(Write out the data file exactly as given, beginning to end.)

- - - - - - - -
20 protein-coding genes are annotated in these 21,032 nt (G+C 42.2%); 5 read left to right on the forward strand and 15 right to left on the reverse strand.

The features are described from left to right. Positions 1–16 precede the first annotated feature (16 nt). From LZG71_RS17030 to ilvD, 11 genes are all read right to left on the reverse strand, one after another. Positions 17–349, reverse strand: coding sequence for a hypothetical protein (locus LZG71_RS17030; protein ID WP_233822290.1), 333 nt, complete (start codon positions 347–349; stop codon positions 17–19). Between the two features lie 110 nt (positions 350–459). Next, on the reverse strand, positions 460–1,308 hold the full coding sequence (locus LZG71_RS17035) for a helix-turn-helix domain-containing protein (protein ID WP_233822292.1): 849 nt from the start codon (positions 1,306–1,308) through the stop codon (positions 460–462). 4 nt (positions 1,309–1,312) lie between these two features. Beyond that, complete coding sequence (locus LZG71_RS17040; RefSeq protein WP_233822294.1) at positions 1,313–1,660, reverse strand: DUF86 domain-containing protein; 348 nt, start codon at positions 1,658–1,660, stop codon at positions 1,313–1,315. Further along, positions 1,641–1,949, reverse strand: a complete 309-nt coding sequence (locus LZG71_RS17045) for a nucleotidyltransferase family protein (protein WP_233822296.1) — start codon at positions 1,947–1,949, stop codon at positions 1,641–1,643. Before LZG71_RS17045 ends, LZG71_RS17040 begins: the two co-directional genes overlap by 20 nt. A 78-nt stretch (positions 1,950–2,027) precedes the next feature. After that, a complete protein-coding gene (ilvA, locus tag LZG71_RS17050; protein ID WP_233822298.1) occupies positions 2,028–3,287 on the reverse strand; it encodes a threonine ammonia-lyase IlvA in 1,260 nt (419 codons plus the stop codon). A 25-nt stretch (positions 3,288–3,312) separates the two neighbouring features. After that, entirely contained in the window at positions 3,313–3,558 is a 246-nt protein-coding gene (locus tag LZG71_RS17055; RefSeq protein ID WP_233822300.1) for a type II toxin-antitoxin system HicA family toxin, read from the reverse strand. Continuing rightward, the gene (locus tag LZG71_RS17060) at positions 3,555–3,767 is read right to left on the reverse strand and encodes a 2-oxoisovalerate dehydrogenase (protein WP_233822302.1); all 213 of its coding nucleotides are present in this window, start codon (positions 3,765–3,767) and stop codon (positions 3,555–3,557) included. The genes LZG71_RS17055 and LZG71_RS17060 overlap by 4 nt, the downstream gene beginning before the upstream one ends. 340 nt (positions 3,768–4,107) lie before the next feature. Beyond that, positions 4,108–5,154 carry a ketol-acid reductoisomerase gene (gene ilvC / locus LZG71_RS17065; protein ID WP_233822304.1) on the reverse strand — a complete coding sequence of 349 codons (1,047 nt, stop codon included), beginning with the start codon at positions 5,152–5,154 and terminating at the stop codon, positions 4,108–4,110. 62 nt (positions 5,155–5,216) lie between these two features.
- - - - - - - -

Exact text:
20 protein-coding genes are annotated in these 21,032 nt (G+C 42.2%); 5 read left to right on the forward strand and 15 right to left on the reverse strand.

The features are described from left to right. Positions 1–16 precede the first annotated feature (16 nt). From LZG71_RS17030 to ilvD, 11 genes are all read right to left on the reverse strand, one after another. Positions 17–349, reverse strand: coding sequence for a hypothetical protein (locus LZG71_RS17030; protein ID WP_233822290.1), 333 nt, complete (start codon positions 347–349; stop codon positions 17–19). Between the two features lie 110 nt (positions 350–459). Next, on the reverse strand, positions 460–1,308 hold the full coding sequence (locus LZG71_RS17035) for a helix-turn-helix domain-containing protein (protein ID WP_233822292.1): 849 nt from the start codon (positions 1,306–1,308) through the stop codon (positions 460–462). 4 nt (positions 1,309–1,312) lie between these two features. Beyond that, complete coding sequence (locus LZG71_RS17040; RefSeq protein WP_233822294.1) at positions 1,313–1,660, reverse strand: DUF86 domain-containing protein; 348 nt, start codon at positions 1,658–1,660, stop codon at positions 1,313–1,315. Further along, positions 1,641–1,949, reverse strand: a complete 309-nt coding sequence (locus LZG71_RS17045) for a nucleotidyltransferase family protein (protein WP_233822296.1) — start codon at positions 1,947–1,949, stop codon at positions 1,641–1,643. Before LZG71_RS17045 ends, LZG71_RS17040 begins: the two co-directional genes overlap by 20 nt. A 78-nt stretch (positions 1,950–2,027) precedes the next feature. After that, a complete protein-coding gene (ilvA, locus tag LZG71_RS17050; protein ID WP_233822298.1) occupies positions 2,028–3,287 on the reverse strand; it encodes a threonine ammonia-lyase IlvA in 1,260 nt (419 codons plus the stop codon). A 25-nt stretch (positions 3,288–3,312) separates the two neighbouring features. After that, entirely contained in the window at positions 3,313–3,558 is a 246-nt protein-coding gene (locus tag LZG71_RS17055; RefSeq protein ID WP_233822300.1) for a type II toxin-antitoxin system HicA family toxin, read from the reverse strand. Continuing rightward, the gene (locus tag LZG71_RS17060) at positions 3,555–3,767 is read right to left on the reverse strand and encodes a 2-oxoisovalerate dehydrogenase (protein WP_233822302.1); all 213 of its coding nucleotides are present in this window, start codon (positions 3,765–3,767) and stop codon (positions 3,555–3,557) included. The genes LZG71_RS17055 and LZG71_RS17060 overlap by 4 nt, the downstream gene beginning before the upstream one ends. 340 nt (positions 3,768–4,107) lie before the next feature. Beyond that, positions 4,108–5,154 carry a ketol-acid reductoisomerase gene (gene ilvC / locus LZG71_RS17065; protein ID WP_233822304.1) on the reverse strand — a complete coding sequence of 349 codons (1,047 nt, stop codon included), beginning with the start codon at positions 5,152–5,154 and terminating at the stop codon, positions 4,108–4,110. 62 nt (positions 5,155–5,216) lie between these two features.